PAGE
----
Potential options for reducing post-stroke depression

Potential options for reducing post-stroke depression

An article published in the May 28 issue of JAMA reports that patients who took the drug escitalopram or participated in a problem-solving therapy group during the year following a stroke were found to have a lower risk of depression compared to patients who received placebo.

Of the over 700,000 incidences of stroke per year in the United States, more than half lead to depression. "Post-stroke depression has been shown in numerous studies to be associated with both impaired recovery in activities of daily living and increased mortality. Prevention of depression thus represents a potentially important goal," write author Robert. G. Robinson, M.D. (University of Iowa, Iowa City) and colleagues.

Testing the efficacy of the anti-depressant drug escitalopram or problem-solving therapy in comparison to placebo, Robinson and colleagues conducted a randomized controlled trial with 176 stroke patients. Within three months of the stroke, 59 patients were randomly assigned to take escitalopram for 12 months, 59 were assigned to the problem-solving therapy group, and 58 were assigned to the placebo group. In the problem-solving therapy group, patients received six treatment sessions and six reinforcement sessions; part of the program consisted of selecting a problem and working through steps to develop a plan of action.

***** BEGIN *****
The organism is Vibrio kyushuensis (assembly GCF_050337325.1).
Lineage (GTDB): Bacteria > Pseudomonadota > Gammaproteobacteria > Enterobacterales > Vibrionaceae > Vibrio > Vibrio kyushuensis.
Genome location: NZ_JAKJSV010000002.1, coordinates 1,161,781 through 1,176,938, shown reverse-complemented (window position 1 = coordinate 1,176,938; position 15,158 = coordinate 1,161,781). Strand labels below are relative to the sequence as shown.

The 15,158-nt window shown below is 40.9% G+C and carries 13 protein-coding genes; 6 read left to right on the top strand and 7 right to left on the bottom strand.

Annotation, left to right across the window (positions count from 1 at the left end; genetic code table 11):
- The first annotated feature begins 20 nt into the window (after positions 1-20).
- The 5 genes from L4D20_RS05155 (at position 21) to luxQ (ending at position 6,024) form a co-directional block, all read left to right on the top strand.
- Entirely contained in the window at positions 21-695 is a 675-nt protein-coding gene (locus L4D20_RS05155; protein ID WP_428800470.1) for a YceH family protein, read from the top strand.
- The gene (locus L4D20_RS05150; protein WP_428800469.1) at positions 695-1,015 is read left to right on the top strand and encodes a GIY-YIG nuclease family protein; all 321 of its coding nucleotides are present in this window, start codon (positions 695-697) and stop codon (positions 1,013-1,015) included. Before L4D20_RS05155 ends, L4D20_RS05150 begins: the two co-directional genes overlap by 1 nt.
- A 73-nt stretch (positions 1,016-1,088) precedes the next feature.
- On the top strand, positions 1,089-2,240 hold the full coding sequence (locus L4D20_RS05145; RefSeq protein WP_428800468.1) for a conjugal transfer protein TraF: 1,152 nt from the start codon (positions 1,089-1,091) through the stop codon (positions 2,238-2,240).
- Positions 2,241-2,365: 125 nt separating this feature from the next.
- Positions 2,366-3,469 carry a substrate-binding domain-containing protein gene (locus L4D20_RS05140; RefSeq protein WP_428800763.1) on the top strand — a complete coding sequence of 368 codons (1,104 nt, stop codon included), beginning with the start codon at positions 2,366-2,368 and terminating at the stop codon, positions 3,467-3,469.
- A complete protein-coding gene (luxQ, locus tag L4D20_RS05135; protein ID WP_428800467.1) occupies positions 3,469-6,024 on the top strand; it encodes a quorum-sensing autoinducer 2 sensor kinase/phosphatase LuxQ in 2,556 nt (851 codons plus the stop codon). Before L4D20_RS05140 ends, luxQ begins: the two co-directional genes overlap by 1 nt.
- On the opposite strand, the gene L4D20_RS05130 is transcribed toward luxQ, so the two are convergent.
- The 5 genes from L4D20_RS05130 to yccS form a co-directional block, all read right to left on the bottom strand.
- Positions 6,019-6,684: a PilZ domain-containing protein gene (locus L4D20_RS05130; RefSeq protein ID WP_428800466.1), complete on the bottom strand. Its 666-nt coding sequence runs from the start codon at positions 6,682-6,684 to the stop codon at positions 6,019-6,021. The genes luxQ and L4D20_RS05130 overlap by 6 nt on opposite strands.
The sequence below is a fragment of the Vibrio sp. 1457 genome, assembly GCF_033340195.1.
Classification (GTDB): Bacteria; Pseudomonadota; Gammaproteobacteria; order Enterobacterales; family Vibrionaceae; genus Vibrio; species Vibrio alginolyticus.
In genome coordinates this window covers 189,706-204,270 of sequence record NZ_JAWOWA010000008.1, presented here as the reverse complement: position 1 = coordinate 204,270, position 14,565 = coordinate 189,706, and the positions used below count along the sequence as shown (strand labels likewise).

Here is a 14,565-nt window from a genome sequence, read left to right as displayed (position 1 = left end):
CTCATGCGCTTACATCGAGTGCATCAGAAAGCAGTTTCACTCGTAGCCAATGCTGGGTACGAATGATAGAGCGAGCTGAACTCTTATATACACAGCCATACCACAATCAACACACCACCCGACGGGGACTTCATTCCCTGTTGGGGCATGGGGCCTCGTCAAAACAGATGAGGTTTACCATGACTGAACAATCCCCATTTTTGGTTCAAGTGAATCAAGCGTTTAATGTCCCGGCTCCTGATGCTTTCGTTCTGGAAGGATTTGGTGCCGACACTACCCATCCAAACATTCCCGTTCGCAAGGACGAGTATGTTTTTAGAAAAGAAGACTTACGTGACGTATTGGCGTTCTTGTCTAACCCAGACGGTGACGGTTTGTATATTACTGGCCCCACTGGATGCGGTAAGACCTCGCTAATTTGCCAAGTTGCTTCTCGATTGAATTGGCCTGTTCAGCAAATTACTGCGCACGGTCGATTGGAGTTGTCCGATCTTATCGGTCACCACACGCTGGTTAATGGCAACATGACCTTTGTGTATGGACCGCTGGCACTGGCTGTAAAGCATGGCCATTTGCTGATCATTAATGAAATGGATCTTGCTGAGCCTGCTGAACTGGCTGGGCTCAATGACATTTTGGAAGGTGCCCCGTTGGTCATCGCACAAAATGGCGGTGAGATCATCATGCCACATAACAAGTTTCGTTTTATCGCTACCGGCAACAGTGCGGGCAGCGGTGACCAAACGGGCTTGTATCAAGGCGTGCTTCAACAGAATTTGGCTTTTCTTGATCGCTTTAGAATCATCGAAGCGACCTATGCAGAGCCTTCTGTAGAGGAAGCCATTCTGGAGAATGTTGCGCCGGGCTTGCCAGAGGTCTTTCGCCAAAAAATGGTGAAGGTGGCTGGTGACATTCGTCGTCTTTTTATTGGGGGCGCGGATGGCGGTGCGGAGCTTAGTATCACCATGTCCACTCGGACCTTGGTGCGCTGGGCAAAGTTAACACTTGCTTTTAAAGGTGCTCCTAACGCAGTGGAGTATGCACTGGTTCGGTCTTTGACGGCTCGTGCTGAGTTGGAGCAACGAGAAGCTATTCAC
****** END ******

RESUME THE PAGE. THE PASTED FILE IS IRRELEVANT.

The researchers found that depression had developed in 22.4% of patients in the placebo group, 8.5% in the escitalopram group, and 11.9% in the problem-solving therapy group. In other words, patients in the placebo group were 4.5 times and 2.2 times more likely to develop depression than the escitalopram and the problem-solving therapy group, respectively. The authors note that, "Based only on the frequency of depression onset during the one year of treatment, 7.2 acute stroke patients would need to be treated with escitalopram to prevent one case of depression and 9.1 acute stroke patients would need to be treated with problem-solving therapy to prevent one case of depression."

Using a more conservative method of data analysis, the researchers still found that escitalopram resulted in more favorable results than placebo - 23.1% of escitalopram patients developed depression compared to 34.5% in the placebo group. However, in these additional analyses, 30.5% of the problem-solving therapy group developed depression - not significantly better than placebo. Lastly, on significant difference among the groups was noted regarding the frequency of adverse events.

"The clinical implications of our findings are that patients who are given escitalopram or problem-solving therapy following acute stroke may be spared depression and perhaps its adverse consequences," conclude the authors.

Escitalopram and Problem-Solving Therapy for Prevention of Poststroke Depression: A Randomized Controlled Trial

Robert G. Robinson; Ricardo E. Jorge; David J. Moser; Laura Acion; Ana Solodkin; Steven L. Small; Pasquale Fonzetti; Mark Hegel; Stephan Arndt

JAMA. 299[20]:2391 - 2400.

Click Here to View Abstract

Post stroke inflammation | Circulatory System and Disease | NCLEX-RN | Khan Academy (Video Medical And Professional 2020).

Section Issues On Medicine: Psychiatry